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Parkdale third graders sing "12 Disaster Days of Christmas"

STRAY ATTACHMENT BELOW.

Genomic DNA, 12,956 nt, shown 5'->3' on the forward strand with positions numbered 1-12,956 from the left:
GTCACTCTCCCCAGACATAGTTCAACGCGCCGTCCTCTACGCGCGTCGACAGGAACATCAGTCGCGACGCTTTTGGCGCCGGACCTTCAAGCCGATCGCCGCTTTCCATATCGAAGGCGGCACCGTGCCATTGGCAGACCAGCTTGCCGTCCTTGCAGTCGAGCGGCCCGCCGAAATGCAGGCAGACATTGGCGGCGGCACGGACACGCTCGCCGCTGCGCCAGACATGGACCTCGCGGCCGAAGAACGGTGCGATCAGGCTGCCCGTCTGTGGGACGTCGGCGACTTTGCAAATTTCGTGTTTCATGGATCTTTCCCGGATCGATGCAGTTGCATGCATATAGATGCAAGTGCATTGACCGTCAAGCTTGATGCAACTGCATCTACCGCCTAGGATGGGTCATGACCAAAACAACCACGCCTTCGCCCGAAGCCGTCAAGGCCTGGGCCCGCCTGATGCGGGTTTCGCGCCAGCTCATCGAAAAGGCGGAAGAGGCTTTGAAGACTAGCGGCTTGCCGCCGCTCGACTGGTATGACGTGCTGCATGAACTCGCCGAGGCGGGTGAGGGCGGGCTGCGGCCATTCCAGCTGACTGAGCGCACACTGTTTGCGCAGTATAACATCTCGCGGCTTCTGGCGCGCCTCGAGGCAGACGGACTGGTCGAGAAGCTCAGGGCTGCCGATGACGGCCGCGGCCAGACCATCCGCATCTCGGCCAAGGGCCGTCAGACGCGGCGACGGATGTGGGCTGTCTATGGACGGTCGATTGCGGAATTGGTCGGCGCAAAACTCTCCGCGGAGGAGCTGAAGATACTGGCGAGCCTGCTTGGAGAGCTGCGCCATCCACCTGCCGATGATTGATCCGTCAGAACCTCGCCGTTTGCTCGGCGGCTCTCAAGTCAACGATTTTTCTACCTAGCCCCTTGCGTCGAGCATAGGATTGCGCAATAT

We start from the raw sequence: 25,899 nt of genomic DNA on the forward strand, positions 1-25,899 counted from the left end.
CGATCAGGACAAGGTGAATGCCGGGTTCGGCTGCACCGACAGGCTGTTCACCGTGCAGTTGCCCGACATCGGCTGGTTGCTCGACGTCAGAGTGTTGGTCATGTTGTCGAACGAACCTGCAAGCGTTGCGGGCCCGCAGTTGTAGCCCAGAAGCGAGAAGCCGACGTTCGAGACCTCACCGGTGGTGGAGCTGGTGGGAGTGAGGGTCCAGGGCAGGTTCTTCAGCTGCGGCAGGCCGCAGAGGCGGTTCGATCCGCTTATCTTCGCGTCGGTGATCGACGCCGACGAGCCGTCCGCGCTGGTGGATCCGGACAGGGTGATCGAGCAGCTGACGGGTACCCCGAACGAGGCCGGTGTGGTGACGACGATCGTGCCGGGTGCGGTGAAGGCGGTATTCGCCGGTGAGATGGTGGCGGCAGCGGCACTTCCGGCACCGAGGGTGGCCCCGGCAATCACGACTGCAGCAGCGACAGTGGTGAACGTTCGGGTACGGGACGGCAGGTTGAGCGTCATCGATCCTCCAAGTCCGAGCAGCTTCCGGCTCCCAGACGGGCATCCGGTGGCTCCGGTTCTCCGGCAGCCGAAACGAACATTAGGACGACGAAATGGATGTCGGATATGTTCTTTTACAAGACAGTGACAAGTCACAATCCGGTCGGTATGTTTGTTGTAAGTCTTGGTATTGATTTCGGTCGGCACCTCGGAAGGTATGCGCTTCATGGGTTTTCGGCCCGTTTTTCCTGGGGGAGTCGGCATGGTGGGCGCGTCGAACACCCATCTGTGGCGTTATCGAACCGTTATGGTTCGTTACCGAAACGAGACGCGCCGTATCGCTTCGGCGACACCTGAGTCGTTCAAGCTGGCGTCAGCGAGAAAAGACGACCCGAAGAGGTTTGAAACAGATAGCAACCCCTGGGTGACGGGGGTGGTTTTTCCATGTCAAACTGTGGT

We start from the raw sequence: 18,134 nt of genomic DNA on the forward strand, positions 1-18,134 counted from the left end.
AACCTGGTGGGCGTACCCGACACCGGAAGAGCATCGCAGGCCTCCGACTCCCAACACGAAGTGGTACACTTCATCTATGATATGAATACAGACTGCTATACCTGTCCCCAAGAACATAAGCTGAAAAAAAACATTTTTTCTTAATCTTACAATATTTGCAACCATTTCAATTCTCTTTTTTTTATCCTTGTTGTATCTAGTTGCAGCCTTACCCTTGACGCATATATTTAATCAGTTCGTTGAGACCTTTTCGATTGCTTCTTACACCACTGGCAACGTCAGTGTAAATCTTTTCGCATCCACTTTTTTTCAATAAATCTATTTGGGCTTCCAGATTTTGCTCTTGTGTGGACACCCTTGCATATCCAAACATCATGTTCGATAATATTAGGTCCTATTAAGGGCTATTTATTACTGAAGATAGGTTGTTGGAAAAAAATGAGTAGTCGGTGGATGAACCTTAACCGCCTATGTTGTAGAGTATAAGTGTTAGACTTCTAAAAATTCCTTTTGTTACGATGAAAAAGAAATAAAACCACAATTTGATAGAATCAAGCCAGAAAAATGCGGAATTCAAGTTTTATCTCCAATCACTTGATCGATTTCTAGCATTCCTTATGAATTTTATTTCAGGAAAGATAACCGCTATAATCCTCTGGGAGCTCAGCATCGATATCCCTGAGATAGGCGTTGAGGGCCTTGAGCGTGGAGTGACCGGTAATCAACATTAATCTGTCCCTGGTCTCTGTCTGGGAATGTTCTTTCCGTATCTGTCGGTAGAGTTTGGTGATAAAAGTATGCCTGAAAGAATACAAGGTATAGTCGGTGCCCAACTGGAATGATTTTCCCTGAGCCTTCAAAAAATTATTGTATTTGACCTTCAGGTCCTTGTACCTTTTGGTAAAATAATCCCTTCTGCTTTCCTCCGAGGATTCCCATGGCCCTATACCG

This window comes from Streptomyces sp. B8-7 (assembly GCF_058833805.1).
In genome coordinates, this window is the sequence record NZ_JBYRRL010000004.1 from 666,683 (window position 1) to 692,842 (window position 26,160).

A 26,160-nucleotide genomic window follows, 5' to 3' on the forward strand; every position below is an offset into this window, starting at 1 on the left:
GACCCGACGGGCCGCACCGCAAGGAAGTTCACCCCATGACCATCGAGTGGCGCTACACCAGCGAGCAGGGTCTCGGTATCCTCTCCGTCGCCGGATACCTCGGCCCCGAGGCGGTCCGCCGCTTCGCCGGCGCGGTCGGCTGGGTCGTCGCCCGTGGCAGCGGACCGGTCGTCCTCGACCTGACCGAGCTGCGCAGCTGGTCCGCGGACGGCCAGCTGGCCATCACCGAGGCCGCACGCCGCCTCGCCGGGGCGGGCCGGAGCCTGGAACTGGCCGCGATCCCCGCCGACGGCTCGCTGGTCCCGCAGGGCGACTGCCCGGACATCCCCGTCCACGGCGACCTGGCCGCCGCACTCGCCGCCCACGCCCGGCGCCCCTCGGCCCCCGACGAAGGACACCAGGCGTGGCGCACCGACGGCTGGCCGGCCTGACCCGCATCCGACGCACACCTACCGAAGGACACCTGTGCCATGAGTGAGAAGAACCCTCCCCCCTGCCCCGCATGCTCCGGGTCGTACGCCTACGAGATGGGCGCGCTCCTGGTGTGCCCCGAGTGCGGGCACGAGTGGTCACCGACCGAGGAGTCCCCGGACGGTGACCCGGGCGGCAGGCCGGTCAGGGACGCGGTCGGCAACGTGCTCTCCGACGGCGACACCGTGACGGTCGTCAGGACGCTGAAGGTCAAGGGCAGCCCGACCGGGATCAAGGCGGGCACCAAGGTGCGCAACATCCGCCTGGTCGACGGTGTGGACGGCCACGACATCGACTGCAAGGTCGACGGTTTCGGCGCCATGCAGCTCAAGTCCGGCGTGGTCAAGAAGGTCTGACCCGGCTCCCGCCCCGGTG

Welcome to your sing-able Christmas gift list. What follows is an emergency rendition of “12 Days of Christmas” – for outfitting your home or car in case of snow storm, earthquake, flood or other emergency. Read it as a simple list, or sing it to the tune of “12 Days” – you know, as in “ … and a partridge in a pear tree…” Not to make light of it, but the song is a familiar framework for a set of gift ideas that you could consider gathering together, even if the recipient already owns items such as a bunch of coats, tire chains and flashlights. Stores throughout the Gorge are stocked up on all these items. Buying all 12 days might be prohibitive, but here are three ideas for checking any of the dozen off your list (notations follow, 1-12.) The gift items needed to stay warm, dry and safe are also coded to suggest items in your abode (A) in your car (C) or both (B). 12 Gallons of Water (A) 11 Family meals (B) 10 Cans of propane (A) 9 Hygiene bags (B) 8 Packs of batteries (A) 7 Spare coats (B) 6 Bright red flares (C) 5 Cozy blankets (B) 4 Tire chains (C) 3 Flashlights (B) 2 cell phone chargers (B) 1 And a crush-proof first aid kit (B) Price ranges? Here’s a few quotes for days Three, Two, Four and Nine: n A family gift of flashlights (three will run $15-30, Hood River Supply, Tum-A-Lum) n Cell phone chargers (two will run $30-60) n Tire chains (basic set, $30, Les Schwab, returnable if unused for the winter) n Family meals ($100 or so should cover the basics for three or four reasonably well-fed days) n The home kit should be kept in a handy place near an exit, and remember that water needs to be replenished every few months. If you have a solid first aid kit already, switch out the gift idea with “and-a-sto-o-u-t- tub-for it-all …” Otherwise, it’s a case of assembling your home or car kits and making sure all members of the family know what the resources are and how to use them (ie flares and propane). Emergency situations are at worst life-threatening, at best deeply uncomfortable if you and your family are left without power for an extended period, or traveling and find yourself in a situation where you need to wait out a storm, lengthy traffic delay, or other crisis. Notes on the 12 gift ideas: 12 – Gallons of water: that’s one per person in a four-member family to last for three days, the recommended minimum to be prepared for utility outages. 11 – Easy-open packaged goods, energy bars, dried food and nuts are good things to include for nutrition. Think of what your family of four needs for three days to stay fortified and hydrated (see number 12). Can-opener also recommended 10 – If you have a propane camping stove, keep extra fuel handy. 9 – Hygiene bags: put packaged moistened towelettes, toilet paper, and plastic ties in large garbage bags (for personal sanitation) Resource list courtesy of Hood River County Emergency Management, Barbara Ayers, manager/ 541-386-1213. The county also reminds residents to Get a Kit, Make A Plan to connect your family if separated, and Stay Informed. See www.co.hood-river.or.us to opt-in for citizen alerts. Enlarge